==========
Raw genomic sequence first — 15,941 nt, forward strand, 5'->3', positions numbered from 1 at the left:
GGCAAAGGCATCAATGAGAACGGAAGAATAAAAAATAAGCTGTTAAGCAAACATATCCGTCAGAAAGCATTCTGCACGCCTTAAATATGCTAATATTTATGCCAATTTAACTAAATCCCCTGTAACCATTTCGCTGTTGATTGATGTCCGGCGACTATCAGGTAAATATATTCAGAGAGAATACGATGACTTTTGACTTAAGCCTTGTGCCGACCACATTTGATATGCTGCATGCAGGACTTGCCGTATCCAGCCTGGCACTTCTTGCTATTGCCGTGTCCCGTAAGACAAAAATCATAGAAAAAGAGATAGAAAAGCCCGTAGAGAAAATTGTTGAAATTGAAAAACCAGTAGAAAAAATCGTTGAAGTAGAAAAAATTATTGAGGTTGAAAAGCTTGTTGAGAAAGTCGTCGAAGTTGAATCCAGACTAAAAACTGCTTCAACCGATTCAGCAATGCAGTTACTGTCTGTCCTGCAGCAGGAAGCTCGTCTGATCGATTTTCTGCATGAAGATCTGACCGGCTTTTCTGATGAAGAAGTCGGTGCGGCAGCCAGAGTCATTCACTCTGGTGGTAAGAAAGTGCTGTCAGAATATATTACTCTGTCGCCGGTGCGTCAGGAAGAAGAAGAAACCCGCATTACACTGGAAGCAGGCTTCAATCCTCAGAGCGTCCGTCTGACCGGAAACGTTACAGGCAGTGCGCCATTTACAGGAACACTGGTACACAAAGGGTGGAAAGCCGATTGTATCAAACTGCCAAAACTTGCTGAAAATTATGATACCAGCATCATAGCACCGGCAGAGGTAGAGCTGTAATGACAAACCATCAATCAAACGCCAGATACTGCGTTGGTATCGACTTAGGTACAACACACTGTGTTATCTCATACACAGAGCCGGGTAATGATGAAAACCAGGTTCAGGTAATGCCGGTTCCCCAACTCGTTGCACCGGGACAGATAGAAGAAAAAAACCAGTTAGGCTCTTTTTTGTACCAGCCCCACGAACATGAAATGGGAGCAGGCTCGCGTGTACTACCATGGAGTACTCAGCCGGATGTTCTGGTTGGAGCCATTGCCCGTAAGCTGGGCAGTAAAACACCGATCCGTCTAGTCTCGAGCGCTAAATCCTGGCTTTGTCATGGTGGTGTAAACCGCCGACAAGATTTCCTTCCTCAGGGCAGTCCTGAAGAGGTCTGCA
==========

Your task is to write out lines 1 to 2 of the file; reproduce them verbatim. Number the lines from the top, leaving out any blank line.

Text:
Raw genomic sequence first — 15,941 nt, forward strand, 5'->3', positions numbered from 1 at the left:
GGCAAAGGCATCAATGAGAACGGAAGAATAAAAAATAAGCTGTTAAGCAAACATATCCGTCAGAAAGCATTCTGCACGCCTTAAATATGCTAATATTTATGCCAATTTAACTAAATCCCCTGTAACCATTTCGCTGTTGATTGATGTCCGGCGACTATCAGGTAAATATATTCAGAGAGAATACGATGACTTTTGACTTAAGCCTTGTGCCGACCACATTTGATATGCTGCATGCAGGACTTGCCGTATCCAGCCTGGCACTTCTTGCTATTGCCGTGTCCCGTAAGACAAAAATCATAGAAAAAGAGATAGAAAAGCCCGTAGAGAAAATTGTTGAAATTGAAAAACCAGTAGAAAAAATCGTTGAAGTAGAAAAAATTATTGAGGTTGAAAAGCTTGTTGAGAAAGTCGTCGAAGTTGAATCCAGACTAAAAACTGCTTCAACCGATTCAGCAATGCAGTTACTGTCTGTCCTGCAGCAGGAAGCTCGTCTGATCGATTTTCTGCATGAAGATCTGACCGGCTTTTCTGATGAAGAAGTCGGTGCGGCAGCCAGAGTCATTCACTCTGGTGGTAAGAAAGTGCTGTCAGAATATATTACTCTGTCGCCGGTGCGTCAGGAAGAAGAAGAAACCCGCATTACACTGGAAGCAGGCTTCAATCCTCAGAGCGTCCGTCTGACCGGAAACGTTACAGGCAGTGCGCCATTTACAGGAACACTGGTACACAAAGGGTGGAAAGCCGATTGTATCAAACTGCCAAAACTTGCTGAAAATTATGATACCAGCATCATAGCACCGGCAGAGGTAGAGCTGTAATGACAAACCATCAATCAAACGCCAGATACTGCGTTGGTATCGACTTAGGTACAACACACTGTGTTATCTCATACACAGAGCCGGGTAATGATGAAAACCAGGTTCAGGTAATGCCGGTTCCCCAACTCGTTGCACCGGGACAGATAGAAGAAAAAAACCAGTTAGGCTCTTTTTTGTACCAGCCCCACGAACATGAAATGGGAGCAGGCTCGCGTGTACTACCATGGAGTACTCAGCCGGATGTTCTGGTTGGAGCCATTGCCCGTAAGCTGGGCAGTAAAACACCGATCCGTCTAGTCTCGAGCGCTAAATCCTGGCTTTGTCATGGTGGTGTAAACCGCCGACAAGATTTCCTTCCTCAGGGCAGTCCTGAAGAGGTCTGCA